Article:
Quimby still wanted more, though. She even wrote some scripts for a young director, DW Griffith. Then, attending the Belmont Park Aviation Meet in 1911, for the first time she saw the era’s simple flying machines. Quimby fell in love with them and the daring pilots who took them soaring into the sky. “I believe I could do that,” she told a friend. “And I will.”

Soon, “Leslie’s” carried a very different, first-person story by its star reporter: “How a Woman Learns to Fly.” Outfitted in goggles and a custom satin flight suit, Quimby took predawn lessons in Hempstead Plains, LI The budding aviator explained that she had always loved going fast and had grown bored with cars.

“I couldn’t resist the desire to try the air lanes, where there are neither speed laws nor traffic policemen, and where one needn’t go all the way around Central Park to get to Times Square,” she declared. “Why shouldn’t we have some good American women air pilots?”

And on Aug. 2, 1911, Harriet Quimby earned her aviation license – only the 37th ever awarded in the United States. It made headlines, but Quimby asserted it wasn’t some grab for attention.

“I didn’t want to be the first American woman to fly just to make myself conspicuous,” she insisted. “It makes it possible for me to compete in all contests — and I’m planning to do quite a bit.”

True to her word, Quimby was soon a regular at airshows, performing stunts and trying for new records. A national celebrity, she posed for ads and earned thousands for a single appearance. She flew solo across the English Channel on April 16, 1914 – the first woman to do so. (Although the sinking of the Titanic the day before naturally overrode most of her headlines.)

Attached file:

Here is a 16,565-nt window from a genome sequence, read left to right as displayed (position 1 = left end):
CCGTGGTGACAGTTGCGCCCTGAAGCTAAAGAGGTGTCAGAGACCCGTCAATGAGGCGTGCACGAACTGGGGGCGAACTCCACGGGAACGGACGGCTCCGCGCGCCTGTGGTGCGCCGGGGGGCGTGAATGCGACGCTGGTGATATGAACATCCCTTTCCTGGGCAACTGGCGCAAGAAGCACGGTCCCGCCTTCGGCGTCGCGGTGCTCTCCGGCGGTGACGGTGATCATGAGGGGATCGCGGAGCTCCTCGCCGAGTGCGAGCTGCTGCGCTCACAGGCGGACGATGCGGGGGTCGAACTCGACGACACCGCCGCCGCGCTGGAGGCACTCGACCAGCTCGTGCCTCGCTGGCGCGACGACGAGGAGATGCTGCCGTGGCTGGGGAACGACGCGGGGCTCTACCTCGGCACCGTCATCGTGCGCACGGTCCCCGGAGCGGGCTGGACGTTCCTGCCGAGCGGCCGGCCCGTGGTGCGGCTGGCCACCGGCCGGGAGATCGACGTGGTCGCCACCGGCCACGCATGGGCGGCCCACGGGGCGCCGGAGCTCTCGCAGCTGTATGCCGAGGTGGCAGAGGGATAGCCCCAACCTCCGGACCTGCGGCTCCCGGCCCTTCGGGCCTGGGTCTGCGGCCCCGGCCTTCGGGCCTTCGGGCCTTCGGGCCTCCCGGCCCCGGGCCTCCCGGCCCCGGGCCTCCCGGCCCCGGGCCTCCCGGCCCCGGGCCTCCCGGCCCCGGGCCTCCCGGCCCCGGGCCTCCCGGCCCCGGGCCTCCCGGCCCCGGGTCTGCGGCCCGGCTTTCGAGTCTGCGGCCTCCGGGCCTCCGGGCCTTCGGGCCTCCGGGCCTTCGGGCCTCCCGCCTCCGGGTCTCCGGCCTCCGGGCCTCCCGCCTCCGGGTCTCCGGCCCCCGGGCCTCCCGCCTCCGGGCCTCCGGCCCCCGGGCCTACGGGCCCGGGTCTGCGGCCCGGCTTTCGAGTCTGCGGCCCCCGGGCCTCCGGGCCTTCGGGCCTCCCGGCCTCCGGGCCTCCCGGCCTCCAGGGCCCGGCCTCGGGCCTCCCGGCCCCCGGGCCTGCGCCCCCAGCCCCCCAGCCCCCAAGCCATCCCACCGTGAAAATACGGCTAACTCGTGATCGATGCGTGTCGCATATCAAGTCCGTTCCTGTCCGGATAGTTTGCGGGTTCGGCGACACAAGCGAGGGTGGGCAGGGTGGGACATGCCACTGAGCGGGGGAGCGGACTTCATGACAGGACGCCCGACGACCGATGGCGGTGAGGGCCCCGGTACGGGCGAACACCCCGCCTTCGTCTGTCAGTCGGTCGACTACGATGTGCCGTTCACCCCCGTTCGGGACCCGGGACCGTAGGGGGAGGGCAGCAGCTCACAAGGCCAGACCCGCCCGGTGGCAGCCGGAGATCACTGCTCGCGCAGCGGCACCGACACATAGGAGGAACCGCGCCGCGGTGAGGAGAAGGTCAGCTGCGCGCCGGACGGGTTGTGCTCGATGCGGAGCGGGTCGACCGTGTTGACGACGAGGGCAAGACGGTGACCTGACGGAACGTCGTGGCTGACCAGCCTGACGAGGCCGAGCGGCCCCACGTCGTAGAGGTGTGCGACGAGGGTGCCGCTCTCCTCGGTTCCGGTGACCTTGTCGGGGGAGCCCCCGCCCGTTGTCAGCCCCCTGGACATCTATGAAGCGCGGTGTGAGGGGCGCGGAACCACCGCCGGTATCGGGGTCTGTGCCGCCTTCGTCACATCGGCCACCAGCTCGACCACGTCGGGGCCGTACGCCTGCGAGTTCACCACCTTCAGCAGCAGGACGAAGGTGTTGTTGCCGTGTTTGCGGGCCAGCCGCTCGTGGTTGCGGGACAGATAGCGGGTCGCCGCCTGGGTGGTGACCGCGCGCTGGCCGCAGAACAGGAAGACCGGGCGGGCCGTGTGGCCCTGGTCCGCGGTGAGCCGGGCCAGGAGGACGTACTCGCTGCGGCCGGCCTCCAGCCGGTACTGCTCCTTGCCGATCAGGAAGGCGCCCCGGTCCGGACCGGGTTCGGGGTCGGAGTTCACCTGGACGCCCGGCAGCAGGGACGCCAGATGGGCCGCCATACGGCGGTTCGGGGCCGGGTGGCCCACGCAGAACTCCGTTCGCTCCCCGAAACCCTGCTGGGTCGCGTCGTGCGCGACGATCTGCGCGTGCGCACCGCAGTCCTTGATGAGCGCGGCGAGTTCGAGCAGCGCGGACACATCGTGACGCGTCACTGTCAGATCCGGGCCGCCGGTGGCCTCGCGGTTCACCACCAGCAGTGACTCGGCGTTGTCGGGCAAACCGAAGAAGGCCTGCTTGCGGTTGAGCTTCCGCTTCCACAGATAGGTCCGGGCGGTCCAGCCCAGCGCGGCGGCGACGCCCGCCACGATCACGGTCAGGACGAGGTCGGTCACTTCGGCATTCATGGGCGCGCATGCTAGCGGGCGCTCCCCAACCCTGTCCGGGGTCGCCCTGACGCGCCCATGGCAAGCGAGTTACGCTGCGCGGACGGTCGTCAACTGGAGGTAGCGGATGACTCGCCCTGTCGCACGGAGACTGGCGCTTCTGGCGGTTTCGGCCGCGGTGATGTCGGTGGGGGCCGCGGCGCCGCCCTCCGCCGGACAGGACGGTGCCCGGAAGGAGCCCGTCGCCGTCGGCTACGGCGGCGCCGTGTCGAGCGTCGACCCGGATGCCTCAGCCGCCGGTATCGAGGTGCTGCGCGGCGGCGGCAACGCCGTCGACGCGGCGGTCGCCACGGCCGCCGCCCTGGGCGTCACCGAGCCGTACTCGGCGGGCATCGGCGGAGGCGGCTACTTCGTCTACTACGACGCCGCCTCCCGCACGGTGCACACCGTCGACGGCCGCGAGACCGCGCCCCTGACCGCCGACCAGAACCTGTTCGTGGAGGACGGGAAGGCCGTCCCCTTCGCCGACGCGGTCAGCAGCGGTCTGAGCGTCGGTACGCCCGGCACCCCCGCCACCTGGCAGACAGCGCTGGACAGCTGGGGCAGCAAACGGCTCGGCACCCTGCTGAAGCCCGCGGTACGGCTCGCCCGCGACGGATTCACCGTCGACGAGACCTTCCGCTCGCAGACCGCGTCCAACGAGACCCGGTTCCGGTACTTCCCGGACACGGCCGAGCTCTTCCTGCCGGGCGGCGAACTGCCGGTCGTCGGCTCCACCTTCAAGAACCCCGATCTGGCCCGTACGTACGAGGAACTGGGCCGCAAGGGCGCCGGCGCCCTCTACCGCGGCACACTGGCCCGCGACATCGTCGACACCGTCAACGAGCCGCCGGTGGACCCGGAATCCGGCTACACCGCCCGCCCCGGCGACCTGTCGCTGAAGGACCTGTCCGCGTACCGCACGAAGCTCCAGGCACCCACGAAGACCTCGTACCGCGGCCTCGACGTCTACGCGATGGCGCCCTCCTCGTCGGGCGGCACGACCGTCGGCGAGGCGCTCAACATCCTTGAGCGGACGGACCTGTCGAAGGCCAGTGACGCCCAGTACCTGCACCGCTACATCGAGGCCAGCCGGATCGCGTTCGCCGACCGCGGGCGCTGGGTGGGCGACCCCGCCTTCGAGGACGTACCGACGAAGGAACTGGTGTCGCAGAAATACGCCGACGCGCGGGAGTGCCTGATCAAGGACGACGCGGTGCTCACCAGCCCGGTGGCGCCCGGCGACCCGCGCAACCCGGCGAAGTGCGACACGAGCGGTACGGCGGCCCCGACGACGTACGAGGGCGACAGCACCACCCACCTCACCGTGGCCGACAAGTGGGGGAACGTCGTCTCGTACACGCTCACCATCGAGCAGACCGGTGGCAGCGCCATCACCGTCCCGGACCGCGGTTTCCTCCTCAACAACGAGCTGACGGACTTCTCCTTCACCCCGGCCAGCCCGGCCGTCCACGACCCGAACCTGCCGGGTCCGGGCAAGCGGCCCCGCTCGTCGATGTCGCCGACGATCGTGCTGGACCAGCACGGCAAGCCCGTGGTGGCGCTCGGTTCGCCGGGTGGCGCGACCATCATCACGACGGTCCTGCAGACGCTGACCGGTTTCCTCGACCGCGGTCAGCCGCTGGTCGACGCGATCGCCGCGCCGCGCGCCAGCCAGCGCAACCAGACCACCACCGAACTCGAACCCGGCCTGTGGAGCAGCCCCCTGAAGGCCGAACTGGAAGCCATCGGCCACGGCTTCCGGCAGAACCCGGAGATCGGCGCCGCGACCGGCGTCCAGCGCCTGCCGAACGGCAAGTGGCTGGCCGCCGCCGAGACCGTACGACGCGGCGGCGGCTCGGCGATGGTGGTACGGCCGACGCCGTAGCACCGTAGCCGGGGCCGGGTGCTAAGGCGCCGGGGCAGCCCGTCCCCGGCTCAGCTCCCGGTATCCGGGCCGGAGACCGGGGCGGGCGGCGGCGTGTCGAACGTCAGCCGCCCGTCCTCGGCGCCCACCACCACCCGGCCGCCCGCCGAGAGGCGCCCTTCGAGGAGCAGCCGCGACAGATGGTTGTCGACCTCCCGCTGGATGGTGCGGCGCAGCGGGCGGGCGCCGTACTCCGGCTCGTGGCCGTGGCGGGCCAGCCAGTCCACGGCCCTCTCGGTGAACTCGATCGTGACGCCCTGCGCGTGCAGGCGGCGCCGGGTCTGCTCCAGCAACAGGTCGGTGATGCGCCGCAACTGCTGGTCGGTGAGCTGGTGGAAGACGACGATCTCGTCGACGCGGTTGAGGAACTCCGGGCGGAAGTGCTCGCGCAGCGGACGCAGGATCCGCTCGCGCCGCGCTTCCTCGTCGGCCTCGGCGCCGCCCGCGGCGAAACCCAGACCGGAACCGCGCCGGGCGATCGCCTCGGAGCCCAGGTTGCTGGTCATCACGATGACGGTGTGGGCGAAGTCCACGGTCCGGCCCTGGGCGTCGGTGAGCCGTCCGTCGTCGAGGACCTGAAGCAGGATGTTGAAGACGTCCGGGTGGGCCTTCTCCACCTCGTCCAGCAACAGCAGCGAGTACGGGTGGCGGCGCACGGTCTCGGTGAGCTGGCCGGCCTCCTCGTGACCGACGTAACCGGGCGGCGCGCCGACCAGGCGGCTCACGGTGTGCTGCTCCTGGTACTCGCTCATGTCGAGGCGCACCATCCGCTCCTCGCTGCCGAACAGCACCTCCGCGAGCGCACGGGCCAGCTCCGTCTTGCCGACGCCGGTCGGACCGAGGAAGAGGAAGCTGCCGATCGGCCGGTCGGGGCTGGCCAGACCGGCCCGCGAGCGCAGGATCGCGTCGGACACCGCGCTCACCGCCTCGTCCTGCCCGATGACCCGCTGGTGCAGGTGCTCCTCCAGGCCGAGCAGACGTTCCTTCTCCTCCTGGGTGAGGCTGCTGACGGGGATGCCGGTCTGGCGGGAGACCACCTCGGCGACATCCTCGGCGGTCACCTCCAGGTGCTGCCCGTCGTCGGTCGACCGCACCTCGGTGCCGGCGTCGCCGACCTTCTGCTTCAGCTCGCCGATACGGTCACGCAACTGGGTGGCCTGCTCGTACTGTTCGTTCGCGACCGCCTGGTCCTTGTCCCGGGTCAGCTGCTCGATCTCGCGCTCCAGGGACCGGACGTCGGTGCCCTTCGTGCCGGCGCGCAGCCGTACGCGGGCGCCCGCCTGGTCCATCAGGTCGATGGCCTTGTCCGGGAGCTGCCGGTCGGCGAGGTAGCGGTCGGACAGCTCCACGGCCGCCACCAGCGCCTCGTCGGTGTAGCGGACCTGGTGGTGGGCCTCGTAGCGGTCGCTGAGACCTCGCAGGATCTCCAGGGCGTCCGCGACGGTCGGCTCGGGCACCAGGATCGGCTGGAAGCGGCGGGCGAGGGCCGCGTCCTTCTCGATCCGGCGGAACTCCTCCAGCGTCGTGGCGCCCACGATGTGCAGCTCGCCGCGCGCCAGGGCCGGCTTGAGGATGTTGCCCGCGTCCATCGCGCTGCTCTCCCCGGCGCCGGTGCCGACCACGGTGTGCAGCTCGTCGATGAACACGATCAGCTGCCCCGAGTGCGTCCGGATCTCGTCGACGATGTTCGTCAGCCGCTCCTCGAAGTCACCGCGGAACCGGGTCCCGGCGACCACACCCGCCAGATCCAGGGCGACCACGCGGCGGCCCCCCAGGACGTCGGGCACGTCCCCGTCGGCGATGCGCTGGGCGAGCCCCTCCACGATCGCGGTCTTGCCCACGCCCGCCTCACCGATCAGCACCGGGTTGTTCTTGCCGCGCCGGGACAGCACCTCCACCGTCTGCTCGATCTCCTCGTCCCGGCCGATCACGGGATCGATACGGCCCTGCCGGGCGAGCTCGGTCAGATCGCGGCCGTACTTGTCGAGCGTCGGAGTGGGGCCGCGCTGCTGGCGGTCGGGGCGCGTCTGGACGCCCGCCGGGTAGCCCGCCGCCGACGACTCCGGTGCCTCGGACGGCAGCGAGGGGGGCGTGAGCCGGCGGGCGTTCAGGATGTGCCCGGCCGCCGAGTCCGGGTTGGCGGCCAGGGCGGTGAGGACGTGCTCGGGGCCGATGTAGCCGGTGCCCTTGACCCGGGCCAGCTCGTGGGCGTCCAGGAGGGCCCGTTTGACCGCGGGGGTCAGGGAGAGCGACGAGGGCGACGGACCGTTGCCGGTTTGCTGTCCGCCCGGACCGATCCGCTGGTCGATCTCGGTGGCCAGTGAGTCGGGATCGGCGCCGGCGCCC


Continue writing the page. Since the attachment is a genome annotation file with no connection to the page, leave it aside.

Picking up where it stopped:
Knowing aviation was a dangerous business, Quimby, 37, announced it would compete just a bit longer. She had already provided a comfortable life for her parents. Once her own future was secure, she revealed, she would retire to France and write novels. However, she still had several engagements booked, including an air show in Massachusetts, where she hoped to break the world speed record.

Airplanes were still temperamental machines, so Quimby first took a test flight over Boston Harbor. She also took on a passenger, Bill Willard. The organizer of the event, he had been worried about worse-than-expected ticket sales. He had never flown before, and the trip would be an exciting first.

No one knows exactly what happened next.

Perhaps Willard, a stocky and excitable man, shifted suddenly in his seat, throwing off the plane’s delicate balance. Maybe there was a mechanical failure. But, “five thousand pairs of eyes watched as the monoplane bucked suddenly, its nose veering hard towards the earth, its tail shooting straight up.”

Willard was thrown clear of the plane and plunged toward the water. Then, even as Quimby struggled to right the craft, she, too was ejected. Both died on impact. The plane, however, glided down to the harbor, undamaged.

Her fans mourned her, yet her sexist critics couldn’t resist yet another dig. While lamenting Quimby’s “tragic demise,” the New York Sun still insisted that “the sport not one for which women are physically qualified. They lack strength, presence of mind, and the courage to excel as aviators. It is essentially a man’s sport and pastime.”

They were half right — Quimby’s death was tragic.

But her strength, presence of mind, and courage opened the skies to everyone.